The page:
Horror Movie Magic: The CGI that has made films even scarier

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Until relatively recently, horror movies were the domain of practical creature effects. It wasn’t until the mid-1990s that the power of CG and digital compositing allowed filmmakers to conjure up new creatures and new worlds, and more scares.

The new remake of IT, out this weekend, utilizes a masterly meld of both practical make-up and CG to great effect. And with that in mind, SYFY WIRE revisits how computer graphics and digital magic have made their way into a number of recent hit horror movies.

Sometimes the best result — and biggest scare — can be achieved by using both practical and digital effects, and several recent films do exactly this. Visual effects supervisor Aaron Weintraub, a veteran of horror films including the spooky-as-hell Mama, explains just how a combination of real and CG can work wonders.

Digital on the horizon

There’s some pretty horrific stuff going on in Event Horizon (1997), Paul W.S. Anderson’s journey into sci-fi hell. The film came at a time when more and more of what used to be done practically would be achieved digitally. But the film still had miniatures (for the spaceships), gory make-up, practical dead bodies, and real explosions.

CG tools were used much more as an "enhancement" to the existing live action. For example, when poor Sam Neill gouges his own eyes out, his empty eye sockets were sculpted and applied as make-up and prosthetics. But in some scenes it required some minor digital trickery to show the emptiness. For that the VFX team used a flatbed scanner to scan in a cabbage leaf and a raw steak to find the appropriate look and most gore possible.

Destination: digital



Remember the Final Destination films? There were actually five of them, and they made a lot of money (which is why they made five of them). The films also took full advantage of digital visual effects to render the results of terrible death premonitions. One premonition in particular, the amazing log truck sequence on the highway in Final Destination 2 (2003), even had CG logs that wreaked havoc on cars and people.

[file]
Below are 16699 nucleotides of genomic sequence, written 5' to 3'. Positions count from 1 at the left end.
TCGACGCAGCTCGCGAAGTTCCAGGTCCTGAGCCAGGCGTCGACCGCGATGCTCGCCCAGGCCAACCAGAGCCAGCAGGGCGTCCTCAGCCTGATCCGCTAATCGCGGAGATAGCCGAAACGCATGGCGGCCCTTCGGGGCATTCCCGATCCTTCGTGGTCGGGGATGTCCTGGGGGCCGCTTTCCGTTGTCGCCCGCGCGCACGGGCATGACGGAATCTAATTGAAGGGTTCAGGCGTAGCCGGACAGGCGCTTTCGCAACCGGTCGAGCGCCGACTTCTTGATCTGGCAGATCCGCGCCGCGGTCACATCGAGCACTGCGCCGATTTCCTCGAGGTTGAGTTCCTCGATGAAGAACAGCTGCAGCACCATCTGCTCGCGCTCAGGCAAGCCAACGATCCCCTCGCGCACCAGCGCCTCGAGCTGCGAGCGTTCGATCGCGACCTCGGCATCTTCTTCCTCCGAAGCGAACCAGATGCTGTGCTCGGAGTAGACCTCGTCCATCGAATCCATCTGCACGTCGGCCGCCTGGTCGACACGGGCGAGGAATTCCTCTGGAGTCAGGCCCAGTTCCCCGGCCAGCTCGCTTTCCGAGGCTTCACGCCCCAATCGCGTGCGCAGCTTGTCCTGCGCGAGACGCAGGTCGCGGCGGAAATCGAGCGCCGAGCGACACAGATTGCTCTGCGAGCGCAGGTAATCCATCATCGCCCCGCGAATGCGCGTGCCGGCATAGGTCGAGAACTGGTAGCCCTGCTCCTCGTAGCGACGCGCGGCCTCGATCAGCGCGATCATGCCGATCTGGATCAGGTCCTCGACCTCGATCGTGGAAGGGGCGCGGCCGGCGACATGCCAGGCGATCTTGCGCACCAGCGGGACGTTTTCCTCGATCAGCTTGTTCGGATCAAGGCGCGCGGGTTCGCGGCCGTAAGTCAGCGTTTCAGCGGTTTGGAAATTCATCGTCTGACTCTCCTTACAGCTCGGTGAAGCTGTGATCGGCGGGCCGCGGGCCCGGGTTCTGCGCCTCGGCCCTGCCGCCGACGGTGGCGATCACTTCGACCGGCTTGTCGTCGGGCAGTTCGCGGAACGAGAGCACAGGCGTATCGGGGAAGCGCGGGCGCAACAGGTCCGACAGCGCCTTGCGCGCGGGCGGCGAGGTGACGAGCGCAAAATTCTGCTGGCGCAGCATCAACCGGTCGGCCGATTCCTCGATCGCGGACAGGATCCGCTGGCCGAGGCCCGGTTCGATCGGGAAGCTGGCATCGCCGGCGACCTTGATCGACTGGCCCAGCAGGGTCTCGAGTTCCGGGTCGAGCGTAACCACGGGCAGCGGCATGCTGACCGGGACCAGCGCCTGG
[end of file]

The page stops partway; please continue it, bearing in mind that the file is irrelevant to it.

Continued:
The logs had to be done in CG, after real logs used during filming of the sequence failed to bounce to the appropriate level after being dropped off the truck. It was up to the VFX team from Digital Dimension to make them more menacing (and in the process also make drivers forever nervous whenever they drive near one of those logging trucks). 

The Host with the most



Of all the CG creatures in horror films, the amphibious monster appearing in Bong Joon-ho’s The Host (2006) is often considered one of the most successful. While some animatronics and puppetry were relied upon on set, the creature was conjured up in digital form by visual effects studio The Orphanage for major leaping (and eating) scenes.

Apart from beautiful animation, perhaps the monster in The Host is so memorable because this film is at once a horror-thriller, a political satire, and a comedy. Good visual effects and CG that supports good stories is always an important part of the most successful horror films.

Making Mama with real and digital


 

When he set out to make Mama (2013), director Andrés Muschietti, the director of IT, was clear that he wanted his mysterious entity who fosters young girls in an abandoned forest cabin to be played by a real actor. Muschietti cast Javier Botet in the role, whose lanky 7-foot-tall frame lent an otherworldly look and feel to the creature.

Botet’s performance would be enhanced with CG for even more menacing effect. There were some horrific movements that even the actor, who is also a contortionist, could not perform. And the creature also had a head of hair that waved around as if it were underwater, something he definitely could not make happen.

“A common audience assumption is that Mama is a completely CG creation,” says visual effects supervisor Aaron Weintraub, an artist at Mr. X Inc, the company that completed the CG work. “But creating an entirely digital Mama for every shot would have been not only budgetarily impractical, it would have seriously hampered the performances by not having the physical presence there to interact with the other cast.”

Mama’s hair itself required months of R&D just to give it that underwater look, while also allowing, as Weintraub points out, “full, directable control over the look, feel, and performance, right down to the last flyaway strand and clump of dandruff.”

The result is a stunning combination of a real actor, real make-up effects, and some invisible digital effects and CG simulations to produce one final crazy creature.